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On Nov. 3, the New York Times published a front-page photograph of soldiers in the 10th Mountain Division returning to Fort Drum, N.Y., after a 15-month tour in Iraq. Several soldiers, glad to be back on U.S. soil, were shown kissing the ground.
For some of these soldiers, their return to the United States and their family reunions were bittersweet, and Sunday’s Veterans Day celebration was virtually meaningless.
Remember, Veterans Day, as President Dwight Eisenhower envisioned it when he signed his 1954 proclamation, would honor our veterans for their patriotism, their love of the nation and their willingness to serve and sacrifice for the common good.
Well, the nation, especially the Veterans Affairs Department, has defaulted on its debt to our veterans.
If trends hold, a high percentage of the soldiers in the 10th Mountain Division will be forced into the ranks of thousands of others having a hard time getting the benefits they earned and deserve. Others will join those who wind up homeless as a direct result of their combat experiences.
Needless to say, some already are seeing their marriages and romantic relationships fall apart as a result of their long and repeated deployments to Iraq.
Earlier this year, The Washington Post chronicled serious problems in the long-term care of wounded veterans at Walter Reed National Army Medical Center in Washington. It highlighted substandard living conditions and excessive red tape that initiated congressional hearings and a shake-up of top brass.
How can we permit such shabby treatment of our service personnel?
A recent VA study indicates that veterans account for one in four homeless people in the nation although they are a mere 11 percent of the general population. Census Bureau data show that in 2005 about 195,000 homeless people out of 744,313 who regularly sought shelter each night were veterans.
According to the Associated Press, 45 percent of participants in the VA’s homeless program suffer from a diagnosable mental illness, many have drug problems, and 35 percent show signs of both. The overwhelming majority of these problems and illnesses are related to posttraumatic stress.
Veterans’ advocates and mental health officials are worried because so many veterans from Iraq and Afghanistan are showing up so soon. Vietnam veterans with the same ailments and problems did not start showing up until nearly 10 years after they were discharged.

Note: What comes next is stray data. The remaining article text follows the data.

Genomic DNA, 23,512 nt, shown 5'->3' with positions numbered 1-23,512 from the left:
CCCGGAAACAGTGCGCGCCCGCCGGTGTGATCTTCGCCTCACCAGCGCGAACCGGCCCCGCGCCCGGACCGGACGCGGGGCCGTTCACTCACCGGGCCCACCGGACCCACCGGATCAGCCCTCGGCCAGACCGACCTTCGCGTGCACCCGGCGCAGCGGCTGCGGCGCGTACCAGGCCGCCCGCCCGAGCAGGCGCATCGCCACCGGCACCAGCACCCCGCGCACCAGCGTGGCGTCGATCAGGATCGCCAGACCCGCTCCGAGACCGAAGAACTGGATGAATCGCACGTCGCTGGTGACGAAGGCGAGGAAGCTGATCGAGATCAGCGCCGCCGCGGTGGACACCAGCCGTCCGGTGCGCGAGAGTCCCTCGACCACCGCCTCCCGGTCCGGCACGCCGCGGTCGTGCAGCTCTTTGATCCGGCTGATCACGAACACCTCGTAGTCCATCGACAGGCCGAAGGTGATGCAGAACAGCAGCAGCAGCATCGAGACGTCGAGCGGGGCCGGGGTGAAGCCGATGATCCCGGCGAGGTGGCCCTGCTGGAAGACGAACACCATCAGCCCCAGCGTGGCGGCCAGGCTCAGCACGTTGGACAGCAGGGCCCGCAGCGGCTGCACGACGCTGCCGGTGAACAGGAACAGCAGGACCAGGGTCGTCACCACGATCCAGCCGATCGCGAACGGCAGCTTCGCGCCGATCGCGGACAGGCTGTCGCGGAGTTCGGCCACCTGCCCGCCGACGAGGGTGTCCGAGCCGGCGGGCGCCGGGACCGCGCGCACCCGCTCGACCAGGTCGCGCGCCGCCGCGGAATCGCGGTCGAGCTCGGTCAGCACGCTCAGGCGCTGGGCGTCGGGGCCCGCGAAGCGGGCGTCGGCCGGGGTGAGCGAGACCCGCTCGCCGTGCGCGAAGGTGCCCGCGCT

About the current war’s homeless veterans, Daniel Tooth, a VA official in Pennsylvania, told the AP: “We’re going to be having a tsunami of them eventually because the mental health toll from this war is enormous.”
Just days ago, the Harvard Medical School released a study showing that millions of veterans and their dependents lack access to VA hospitals and clinics and do not have health insurance to pay for care in other facilities.
These veterans are in a Catch-22: They are working-class folks who cannot afford private insurance but who earn too much to qualify for VA benefits. Because of this predicament, the majority of these veterans and their dependents go without seeing a doctor for more than a year at a time.
The majority of U.S. lawmakers, especially Republicans who count on the veterans vote, annually drag their feet on adequately funding veterans programs and on easing the red tape that makes eligibility for benefits arduous or next to impossible.
And so here we have celebrated another Veterans Day holiday. Exactly what did we celebrate — our veterans’ patriotism, their love of the nation, their willingness to serve and sacrifice and risk death for the common good?
If we want to honor our veterans properly, each of us should demand – by way of letters, e-mail messages and telephone calls – that our lawmakers do the right thing. Out of simple decency as a people who depend on the military to protect us from foreign enemies, we should make all veterans eligible for care.
Until we do, Veterans Day will remain an empty gesture that defaults on what we owe our fighting women and men.